2. Amazing information, Tiffany! Thank you! This not just gives detailed instructional information but shows how much time is often needed (which will astound many teachers I am sure). Just wondering – do you teach the new phonics concept/skill ahead (before the whole-class lesson) to those who have high needs and receive small-group instruction daily? If not, have you considered this? I’d love to know your thoughts.


    1. Hi! Thanks for the question. I didn’t teach it ahead of time, but I introduced them all whole group. I’d then have a time when I sent the above level kids to reading their chapter books and work with the below/on group a bit more. I’d always pull my lowest group first (followed by second lowest/on group). I’d reinforce the material there and target their deficits. When they left, they had an assigned partner to reinforce the work we did (similar to PALS) with the decodable reader, other decodable word lists from the curriculum or high frequency word cards, depending on the day. Their tasks for the days for each group were always listed on the smartboard so they knew what to do in order when they left me. While I was meeting with other groups, the reading specialist at our school pulled the below-level students for an additional targeted small group instruction time. Also, these routines varied throughout the year and depending on how high/low each group I had were. I hope that answers your question and sorry if it just confuses it more. The more I write about my classroom routines the more I realize they were dependent on the mix of abilities I had at the time and the time of year. 🙂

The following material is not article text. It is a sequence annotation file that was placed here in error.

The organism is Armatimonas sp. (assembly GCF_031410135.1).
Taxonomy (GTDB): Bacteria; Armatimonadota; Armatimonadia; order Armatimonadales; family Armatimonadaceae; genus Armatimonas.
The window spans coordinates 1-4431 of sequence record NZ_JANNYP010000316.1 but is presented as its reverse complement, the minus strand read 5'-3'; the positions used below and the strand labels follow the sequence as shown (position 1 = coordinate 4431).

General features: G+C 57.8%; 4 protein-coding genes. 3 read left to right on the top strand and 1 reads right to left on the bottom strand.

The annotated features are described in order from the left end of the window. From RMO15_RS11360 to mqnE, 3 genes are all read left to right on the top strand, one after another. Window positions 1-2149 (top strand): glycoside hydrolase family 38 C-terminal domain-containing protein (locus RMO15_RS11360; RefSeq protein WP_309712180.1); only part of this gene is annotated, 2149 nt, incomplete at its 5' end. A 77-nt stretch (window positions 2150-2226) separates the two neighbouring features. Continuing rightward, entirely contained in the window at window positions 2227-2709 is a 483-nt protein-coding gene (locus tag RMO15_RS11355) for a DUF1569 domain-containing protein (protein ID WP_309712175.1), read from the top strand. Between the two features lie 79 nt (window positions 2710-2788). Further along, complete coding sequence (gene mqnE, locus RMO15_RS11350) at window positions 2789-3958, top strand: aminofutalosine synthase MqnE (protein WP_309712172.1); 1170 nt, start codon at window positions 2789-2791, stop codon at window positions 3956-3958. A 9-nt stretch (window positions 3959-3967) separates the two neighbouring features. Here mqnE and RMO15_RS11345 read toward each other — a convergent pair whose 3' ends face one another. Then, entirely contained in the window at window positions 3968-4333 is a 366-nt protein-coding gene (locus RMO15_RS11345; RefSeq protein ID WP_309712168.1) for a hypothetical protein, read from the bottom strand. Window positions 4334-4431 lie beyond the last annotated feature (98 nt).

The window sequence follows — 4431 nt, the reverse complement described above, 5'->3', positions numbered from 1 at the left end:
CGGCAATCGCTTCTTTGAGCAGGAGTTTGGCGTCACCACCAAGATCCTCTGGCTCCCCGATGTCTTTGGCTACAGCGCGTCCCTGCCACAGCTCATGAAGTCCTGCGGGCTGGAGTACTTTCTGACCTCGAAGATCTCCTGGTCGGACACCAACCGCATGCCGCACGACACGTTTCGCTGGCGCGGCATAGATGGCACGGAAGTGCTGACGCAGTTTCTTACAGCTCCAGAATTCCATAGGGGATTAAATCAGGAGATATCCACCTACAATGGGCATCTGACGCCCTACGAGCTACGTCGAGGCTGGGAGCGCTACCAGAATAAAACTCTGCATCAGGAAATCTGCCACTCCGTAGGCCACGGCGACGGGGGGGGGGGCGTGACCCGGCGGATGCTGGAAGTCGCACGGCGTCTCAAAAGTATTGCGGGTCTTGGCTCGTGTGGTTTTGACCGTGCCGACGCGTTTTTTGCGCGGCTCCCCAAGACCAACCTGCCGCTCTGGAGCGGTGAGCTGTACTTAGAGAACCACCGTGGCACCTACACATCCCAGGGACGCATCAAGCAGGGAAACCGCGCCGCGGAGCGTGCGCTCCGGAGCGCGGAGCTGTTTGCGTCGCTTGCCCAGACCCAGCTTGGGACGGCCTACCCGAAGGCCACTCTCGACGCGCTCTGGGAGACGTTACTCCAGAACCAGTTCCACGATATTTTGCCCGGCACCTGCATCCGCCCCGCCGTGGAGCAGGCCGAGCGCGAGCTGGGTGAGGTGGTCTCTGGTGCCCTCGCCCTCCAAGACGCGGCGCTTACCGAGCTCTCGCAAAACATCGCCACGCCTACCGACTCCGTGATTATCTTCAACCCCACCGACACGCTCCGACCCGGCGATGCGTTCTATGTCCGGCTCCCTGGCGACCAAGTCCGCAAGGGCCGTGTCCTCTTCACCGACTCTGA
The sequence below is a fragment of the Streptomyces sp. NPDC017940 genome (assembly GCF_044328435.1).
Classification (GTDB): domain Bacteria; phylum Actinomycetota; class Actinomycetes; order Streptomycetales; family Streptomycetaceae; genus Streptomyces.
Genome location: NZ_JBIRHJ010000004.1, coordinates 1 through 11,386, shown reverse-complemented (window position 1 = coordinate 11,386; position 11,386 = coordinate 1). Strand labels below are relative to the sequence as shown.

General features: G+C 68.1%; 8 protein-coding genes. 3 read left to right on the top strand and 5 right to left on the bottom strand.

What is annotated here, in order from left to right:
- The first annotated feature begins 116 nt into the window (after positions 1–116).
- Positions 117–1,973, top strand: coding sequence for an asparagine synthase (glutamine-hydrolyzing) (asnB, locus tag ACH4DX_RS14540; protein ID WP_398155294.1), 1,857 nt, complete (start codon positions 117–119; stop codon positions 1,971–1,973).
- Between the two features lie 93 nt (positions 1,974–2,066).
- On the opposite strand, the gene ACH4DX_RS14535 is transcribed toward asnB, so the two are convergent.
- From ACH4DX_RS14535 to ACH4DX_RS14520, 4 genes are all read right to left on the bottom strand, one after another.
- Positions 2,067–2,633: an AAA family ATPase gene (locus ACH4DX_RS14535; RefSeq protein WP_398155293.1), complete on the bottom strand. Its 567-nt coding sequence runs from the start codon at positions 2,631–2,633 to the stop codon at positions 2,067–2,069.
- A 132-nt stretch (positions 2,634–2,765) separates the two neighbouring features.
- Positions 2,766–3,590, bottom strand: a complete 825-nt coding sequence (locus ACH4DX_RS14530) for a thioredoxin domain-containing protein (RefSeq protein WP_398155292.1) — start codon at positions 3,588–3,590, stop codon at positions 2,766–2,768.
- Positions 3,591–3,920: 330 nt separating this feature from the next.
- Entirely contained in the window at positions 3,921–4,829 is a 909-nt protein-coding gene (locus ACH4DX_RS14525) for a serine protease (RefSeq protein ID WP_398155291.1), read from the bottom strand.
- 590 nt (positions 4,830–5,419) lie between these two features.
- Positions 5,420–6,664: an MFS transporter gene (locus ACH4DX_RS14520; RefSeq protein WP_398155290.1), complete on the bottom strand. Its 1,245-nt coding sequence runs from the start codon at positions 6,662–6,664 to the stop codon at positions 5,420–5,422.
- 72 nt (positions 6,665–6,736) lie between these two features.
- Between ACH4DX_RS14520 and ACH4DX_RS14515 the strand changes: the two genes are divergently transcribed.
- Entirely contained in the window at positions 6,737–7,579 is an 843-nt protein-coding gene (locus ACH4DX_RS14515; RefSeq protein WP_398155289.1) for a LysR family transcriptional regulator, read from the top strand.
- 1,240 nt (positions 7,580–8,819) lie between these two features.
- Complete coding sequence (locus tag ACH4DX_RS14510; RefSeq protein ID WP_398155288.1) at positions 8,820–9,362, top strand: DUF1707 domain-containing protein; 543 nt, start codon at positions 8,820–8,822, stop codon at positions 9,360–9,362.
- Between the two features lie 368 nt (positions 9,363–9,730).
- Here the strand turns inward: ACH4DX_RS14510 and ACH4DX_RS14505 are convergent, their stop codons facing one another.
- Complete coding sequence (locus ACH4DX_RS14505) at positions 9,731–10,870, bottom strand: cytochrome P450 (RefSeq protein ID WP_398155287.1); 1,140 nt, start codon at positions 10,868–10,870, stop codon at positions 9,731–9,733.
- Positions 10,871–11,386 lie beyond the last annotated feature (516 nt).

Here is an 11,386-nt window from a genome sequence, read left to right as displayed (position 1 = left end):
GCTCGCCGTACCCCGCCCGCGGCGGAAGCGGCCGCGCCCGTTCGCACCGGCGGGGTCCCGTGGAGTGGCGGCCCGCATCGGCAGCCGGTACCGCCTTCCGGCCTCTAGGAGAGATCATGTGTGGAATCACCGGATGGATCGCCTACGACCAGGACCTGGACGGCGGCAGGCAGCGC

3. This was very interesting and insightful. I am curious about the decodable readers. Do they just read them for one lesson or are they repeated throughout the week?


    1. We would typically read a story twice each week. We had a decodable story, a basal reader (working on the same skills and hfw), and leveled readers (below, on, above) for each week available with this specific curricula, so there was no shortage of materials. Resources make a big difference as I’ve also been at a school without a published reading curricula and it is very challenging to find, plan for, and deliver high-quality instruction without high quality materials. I always think of the quote that Google Scholar has up “Standing on the shoulders of giants” when I think about curricula in schools–teachers can have all the content knowledge in the world but if you aren’t given proper curricula/resources, you are just standing on the ground. It goes both ways though–HQ curricula without teacher knowledge won’t work out as well either.


  4. Total newbie to SoR and so appreciate this breakdown of time and its components. It is very thorough and informational. It seems that there are many similar components in the small group as in the phonics/spelling blocks. The most noticeable difference was the decodable. Are there any videos you have or recommend to visually digest the same information?


    1. Unfortunately, not that directly compare whole group and small group, but the main difference is whole group is teaching the new skill to the whole class, with the pacing the same for everyone. This is then reiterated in small group for students on-level. For students below, they would get instruction on skills everyone else is in whole group, then on skills they still have not mastered in small group, and the small group for students reading above the level of the average of the class would be reading more complex texts (or working on more complex phonics skills). I hope this explanation helps a bit!